Serbian troops have reportedly been placed on "combat alert" early this week after police in the breakaway Republic of Kosovo, which has never been recognized by Serbia following its 2008 independence declaration (though backed by the US and 100 nations), raided Serb-populated regions to arrest close to two dozen as part of an "an anti-smuggling mission".
Belgrade has accused the ethnic Albanian-majority Kosovo police force of targeting Serbs in the region who still pledge allegiance to the Serbian state. The Serbian president charged Kosovo police with "bursting" into the region with armored vehicles and wounding "unarmed Serbs".
According to Reuters:
At least 19 people were arrested and a Russian U.N. official detained in the operation. Five police and six Serb civilians were wounded in fighting, Kosovan official said.
The incidents signaled rising tensions in four Serb-majority municipalities in northern Kosovo, parts of which remain largely outside control of Pristina and pledge allegiance to Belgrade.
The UN mission in Kosovo has appealed for calm on all sides and said it was "concerned" over the detention of two of its staff members by the Kosovo police, one of which is of Russian nationality.
Russia also expressed outrage, with Alexander Chepurin, the Russian ambassador to Belgrade, saying on Twitter that Moscow is "revolted by the provocation". Serbian President Aleksandar Vucic declared in statements that Serbia's military was prepared to defend Serbs in Kosovo.
However, Kosovo's prime minister Ramush Haradinaj, on the other hand, defended the operation, which involved heavily armed SWAT police: "I confirm that the operation is about law enforcement and nothing else. I call Serbs in the north to stay calm and respect the law," the prime minister said.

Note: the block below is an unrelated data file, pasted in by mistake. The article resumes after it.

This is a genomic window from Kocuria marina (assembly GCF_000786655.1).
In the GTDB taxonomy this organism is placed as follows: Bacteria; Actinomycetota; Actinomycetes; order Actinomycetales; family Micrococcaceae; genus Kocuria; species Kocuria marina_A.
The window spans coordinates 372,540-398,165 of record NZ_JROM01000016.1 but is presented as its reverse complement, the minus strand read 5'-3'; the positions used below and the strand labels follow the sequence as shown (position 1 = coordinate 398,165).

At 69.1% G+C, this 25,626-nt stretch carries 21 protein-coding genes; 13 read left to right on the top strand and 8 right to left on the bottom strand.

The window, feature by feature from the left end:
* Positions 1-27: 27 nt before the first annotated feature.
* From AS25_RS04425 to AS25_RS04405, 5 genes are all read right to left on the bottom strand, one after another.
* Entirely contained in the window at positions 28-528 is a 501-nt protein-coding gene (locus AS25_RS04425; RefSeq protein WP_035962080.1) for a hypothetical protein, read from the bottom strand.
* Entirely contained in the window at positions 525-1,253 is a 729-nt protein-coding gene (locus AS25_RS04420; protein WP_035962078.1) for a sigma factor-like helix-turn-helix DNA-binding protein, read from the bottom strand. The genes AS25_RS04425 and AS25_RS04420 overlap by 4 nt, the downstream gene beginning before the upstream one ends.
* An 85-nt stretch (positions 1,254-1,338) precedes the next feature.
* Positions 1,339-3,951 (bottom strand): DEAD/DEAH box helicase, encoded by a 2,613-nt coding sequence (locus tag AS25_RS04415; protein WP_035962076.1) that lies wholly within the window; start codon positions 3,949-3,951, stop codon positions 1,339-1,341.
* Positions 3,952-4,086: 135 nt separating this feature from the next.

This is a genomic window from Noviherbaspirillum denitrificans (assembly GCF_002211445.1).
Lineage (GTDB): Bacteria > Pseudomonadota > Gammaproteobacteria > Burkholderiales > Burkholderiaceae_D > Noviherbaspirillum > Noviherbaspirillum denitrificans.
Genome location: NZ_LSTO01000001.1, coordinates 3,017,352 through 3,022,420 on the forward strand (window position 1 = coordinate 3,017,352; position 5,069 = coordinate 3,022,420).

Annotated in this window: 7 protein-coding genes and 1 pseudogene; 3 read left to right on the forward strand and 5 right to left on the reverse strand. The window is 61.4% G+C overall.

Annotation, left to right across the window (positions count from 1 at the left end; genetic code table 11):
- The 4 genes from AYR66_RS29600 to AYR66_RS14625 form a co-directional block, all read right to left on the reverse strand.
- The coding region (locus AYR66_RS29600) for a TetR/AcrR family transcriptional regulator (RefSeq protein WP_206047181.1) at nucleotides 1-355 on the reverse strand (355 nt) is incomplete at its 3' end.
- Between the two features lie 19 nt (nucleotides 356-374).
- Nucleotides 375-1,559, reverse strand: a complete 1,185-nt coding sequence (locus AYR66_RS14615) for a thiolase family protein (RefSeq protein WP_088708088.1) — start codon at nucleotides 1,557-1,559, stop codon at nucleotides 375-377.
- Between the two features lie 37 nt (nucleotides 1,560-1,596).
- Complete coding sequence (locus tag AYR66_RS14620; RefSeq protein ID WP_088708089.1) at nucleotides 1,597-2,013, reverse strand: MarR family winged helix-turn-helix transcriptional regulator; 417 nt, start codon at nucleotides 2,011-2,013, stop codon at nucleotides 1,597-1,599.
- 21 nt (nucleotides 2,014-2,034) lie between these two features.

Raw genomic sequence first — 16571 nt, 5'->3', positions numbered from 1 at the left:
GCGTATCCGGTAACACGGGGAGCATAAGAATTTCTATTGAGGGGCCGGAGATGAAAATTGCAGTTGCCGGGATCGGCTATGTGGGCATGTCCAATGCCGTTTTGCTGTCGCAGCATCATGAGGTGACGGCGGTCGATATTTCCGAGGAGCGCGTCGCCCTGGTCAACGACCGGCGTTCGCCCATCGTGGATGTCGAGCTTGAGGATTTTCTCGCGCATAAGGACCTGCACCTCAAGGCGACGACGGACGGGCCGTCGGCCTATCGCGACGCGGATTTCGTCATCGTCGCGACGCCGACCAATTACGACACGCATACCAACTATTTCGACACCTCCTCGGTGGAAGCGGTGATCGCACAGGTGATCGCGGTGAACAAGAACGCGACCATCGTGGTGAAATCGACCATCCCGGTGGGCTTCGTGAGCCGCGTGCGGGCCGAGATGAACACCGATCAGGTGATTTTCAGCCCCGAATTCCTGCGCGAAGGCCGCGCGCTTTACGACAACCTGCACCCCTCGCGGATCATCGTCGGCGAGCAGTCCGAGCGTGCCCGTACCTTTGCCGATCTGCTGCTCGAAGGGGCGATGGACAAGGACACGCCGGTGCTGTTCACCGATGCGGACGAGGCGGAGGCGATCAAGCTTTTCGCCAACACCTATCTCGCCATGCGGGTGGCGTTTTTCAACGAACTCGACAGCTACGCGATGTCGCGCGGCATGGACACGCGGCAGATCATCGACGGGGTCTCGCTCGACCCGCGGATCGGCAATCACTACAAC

Though there are conflicting details of precisely how the shootout began, statements in Reuters suggest a large-scale armed confrontation in a busy Serbian enclave:
In Pristina, police chief Rashit Qalaj said a total of 19 Kosovan police officers had been arrested on suspicion of smuggling goods into the country. Eleven were ethnic Serbs, four ethnic Albanians and four were Bosniaks, he told a news conference.
Law enforcement officers had faced “armed resistance”, Qalaj said. Five policemen were wounded, one from a gunshot. Six Serb civilians were also hurt, he said.
Other Kosovo officials described it as a fight against "organized crime" amid accusations that cross-border smuggling has seen a significant uptick recently. The Kosovo government has enacted a 100 tariff on all Serbian goods following last year's controversial maneuver by Serbia to have Pristina blocked from joining Interpol.
On Wednesday Kosovo’s prime minister resisted EU calls to revoke or suspend the tariff on Serb goods, saying it would remain in effect until Serbia formally recognized Kosovo's borders.
In 1999 US and NATO intervention controversially wrested Kosovo - Serbia's medieval heartland - from Belgrade's control, bombing Yugoslavia in a multi-month air campaign that directly killed somewhere between 400 and 500 plus Serbian civilians, possibly many more, along with decimating infrastructure like bridges, hospitals, and government buildings.
In total, the 1998-1999 war for Kosovo claimed more than 13,000 lives according to most estimates. Tensions have remained high ever since, spilling over into internecine ethnic violence and destruction of religious buildings in the years that followed up to today.